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Validation of interpersonal support evaluation list-12 (ISEL-12) scores among English- and Spanish-speaking Hispanics/Latinos from the HCHS/SOL Sociocultural Ancillary Study.

TitleValidation of interpersonal support evaluation list-12 (ISEL-12) scores among English- and Spanish-speaking Hispanics/Latinos from the HCHS/SOL Sociocultural Ancillary Study.
Publication TypePublication
Year2014
AuthorsMerz EL, Roesch SC, Malcarne VL, Penedo FJ, Llabre MM, Weitzman OB, Navas-Nacher EL, Perreira KM, Gonzalez F, Ponguta LA, Johnson TP, Gallo LC
JournalPsychol Assess
Volume26
Issue2
Pagination384-94
Date Published2014 Jun
ISSN1939-134X
KeywordsAnxiety, Culture, Depression, Factor Analysis, Statistical, Female, Hispanic Americans, Humans, Interpersonal Relations, language, Male, Middle Aged, psychometrics, Reproducibility of Results, Risk Factors, social support, Socioeconomic Factors, Stress, Psychological, Surveys and Questionnaires
Abstract

The Interpersonal Support Evaluation List-12 (ISEL-12; Cohen, Mermelstein, Kamarck, & Hoberman, 1985) is broadly employed as a short-form measure of the traditional ISEL, which measures functional (i.e., perceived) social support. The ISEL-12 can be scored by summing the items to create an overall social support score; three subscale scores representing appraisal, belonging, and tangible social support have also been proposed. Despite extensive use, studies of the psychometric properties of ISEL-12 scores have been limited, particularly among Hispanics/Latinos, the largest and fastest growing ethnic group in the United States. The current study investigated the reliability and structural and convergent validity of ISEL-12 scores using data from 5,313 Hispanics/Latinos who participated in the Hispanic Community Health Study/Study of Latinos Sociocultural Ancillary Study. Participants completed measures in English or Spanish and identified their ancestry as Dominican, Central American, Cuban, Mexican, Puerto Rican, or South American. Cronbach's alphas suggested adequate internal consistency for the total score for all languages and ancestry groups; coefficients for the subscale scores were not acceptable. Confirmatory factor analyses revealed that the one-factor and three-factor models fit the data equally well. Results from multigroup confirmatory factor analyses supported a similar one-factor structure with equivalent response patterns and variances between language groups and ancestry groups. Convergent validity analyses suggested that the total social support score related to scores of social network integration, life engagement, perceived stress, and negative affect (depression, anxiety) in the expected directions.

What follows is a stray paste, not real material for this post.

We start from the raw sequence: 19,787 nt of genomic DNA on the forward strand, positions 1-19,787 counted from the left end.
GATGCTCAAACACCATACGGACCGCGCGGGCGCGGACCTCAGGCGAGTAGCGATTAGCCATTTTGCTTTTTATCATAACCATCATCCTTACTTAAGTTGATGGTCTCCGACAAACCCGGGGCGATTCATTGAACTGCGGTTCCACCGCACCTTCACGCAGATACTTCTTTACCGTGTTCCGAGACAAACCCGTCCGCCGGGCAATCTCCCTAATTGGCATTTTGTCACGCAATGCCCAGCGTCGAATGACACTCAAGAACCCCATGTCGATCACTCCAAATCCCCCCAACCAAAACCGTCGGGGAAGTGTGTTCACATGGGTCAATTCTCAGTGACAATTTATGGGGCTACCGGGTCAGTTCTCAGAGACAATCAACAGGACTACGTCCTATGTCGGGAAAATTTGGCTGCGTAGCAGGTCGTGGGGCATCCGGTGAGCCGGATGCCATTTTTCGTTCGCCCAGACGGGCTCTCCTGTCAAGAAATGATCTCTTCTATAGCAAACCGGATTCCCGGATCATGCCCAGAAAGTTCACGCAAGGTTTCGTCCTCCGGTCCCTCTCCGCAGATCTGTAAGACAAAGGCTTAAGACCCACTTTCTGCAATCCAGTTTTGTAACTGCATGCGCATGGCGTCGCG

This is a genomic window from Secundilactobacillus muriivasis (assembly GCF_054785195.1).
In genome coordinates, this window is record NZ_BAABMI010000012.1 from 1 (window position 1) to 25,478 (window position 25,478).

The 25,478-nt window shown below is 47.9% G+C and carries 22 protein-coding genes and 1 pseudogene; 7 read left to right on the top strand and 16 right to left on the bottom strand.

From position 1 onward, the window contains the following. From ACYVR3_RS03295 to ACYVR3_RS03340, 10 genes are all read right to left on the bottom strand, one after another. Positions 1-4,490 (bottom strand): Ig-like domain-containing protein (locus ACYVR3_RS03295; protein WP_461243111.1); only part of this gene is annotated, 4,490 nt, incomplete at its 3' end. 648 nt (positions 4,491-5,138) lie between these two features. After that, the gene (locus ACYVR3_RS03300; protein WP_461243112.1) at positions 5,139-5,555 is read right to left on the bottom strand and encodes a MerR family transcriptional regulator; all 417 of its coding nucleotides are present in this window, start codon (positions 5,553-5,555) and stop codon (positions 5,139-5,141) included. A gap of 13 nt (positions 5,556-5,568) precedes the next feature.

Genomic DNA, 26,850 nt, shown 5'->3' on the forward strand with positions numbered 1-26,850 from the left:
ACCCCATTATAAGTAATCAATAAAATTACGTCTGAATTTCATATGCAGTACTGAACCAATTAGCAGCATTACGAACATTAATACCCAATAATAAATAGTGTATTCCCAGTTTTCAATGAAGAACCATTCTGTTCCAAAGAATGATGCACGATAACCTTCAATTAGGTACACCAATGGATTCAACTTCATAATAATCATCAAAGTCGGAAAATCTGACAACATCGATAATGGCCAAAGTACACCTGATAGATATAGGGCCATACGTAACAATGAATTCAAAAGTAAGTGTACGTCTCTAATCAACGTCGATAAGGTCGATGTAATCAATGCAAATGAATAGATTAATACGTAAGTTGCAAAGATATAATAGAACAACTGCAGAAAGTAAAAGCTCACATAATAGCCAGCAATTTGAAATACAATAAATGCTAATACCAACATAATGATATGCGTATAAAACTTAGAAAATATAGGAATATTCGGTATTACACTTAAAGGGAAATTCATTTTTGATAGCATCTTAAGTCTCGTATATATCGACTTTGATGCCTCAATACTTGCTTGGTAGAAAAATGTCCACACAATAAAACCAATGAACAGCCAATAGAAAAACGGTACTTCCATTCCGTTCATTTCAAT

DOI10.1037/a0035248
Alternate JournalPsychol Assess
PubMed ID24320763
PubMed Central IDPMC4048059
Grant ListN01 HC065234 / HC / NHLBI NIH HHS / United States
N01- HC65235 / HC / NHLBI NIH HHS / United States
MH089727 / MH / NIMH NIH HHS / United States
N01HC65236 / HL / NHLBI NIH HHS / United States
N01HC65235 / HL / NHLBI NIH HHS / United States
N01 HC065237 / HC / NHLBI NIH HHS / United States
N01-HC65237 / HC / NHLBI NIH HHS / United States
N01HC65234 / HL / NHLBI NIH HHS / United States
N01 HC065233 / HC / NHLBI NIH HHS / United States
N01HC65233 / HL / NHLBI NIH HHS / United States
MH072850 / MH / NIMH NIH HHS / United States
N01HC65237 / HL / NHLBI NIH HHS / United States
N01-HC65233 / HC / NHLBI NIH HHS / United States
N01 HC065236 / HC / NHLBI NIH HHS / United States
MH065137 / MH / NIMH NIH HHS / United States
N01-HC65234 / HC / NHLBI NIH HHS / United States
N01-HC65236 / HC / NHLBI NIH HHS / United States
RC2 HL101649 / HL / NHLBI NIH HHS / United States
N01 HC065235 / HC / NHLBI NIH HHS / United States
1RC2 HL101649 / HL / NHLBI NIH HHS / United States
MS#: 
0128
Manuscript Lead/Corresponding Author Affiliation: 
Field Center: Bronx (Einstein College of Medicine)
ECI: 
Yes
Manuscript Status: 
Published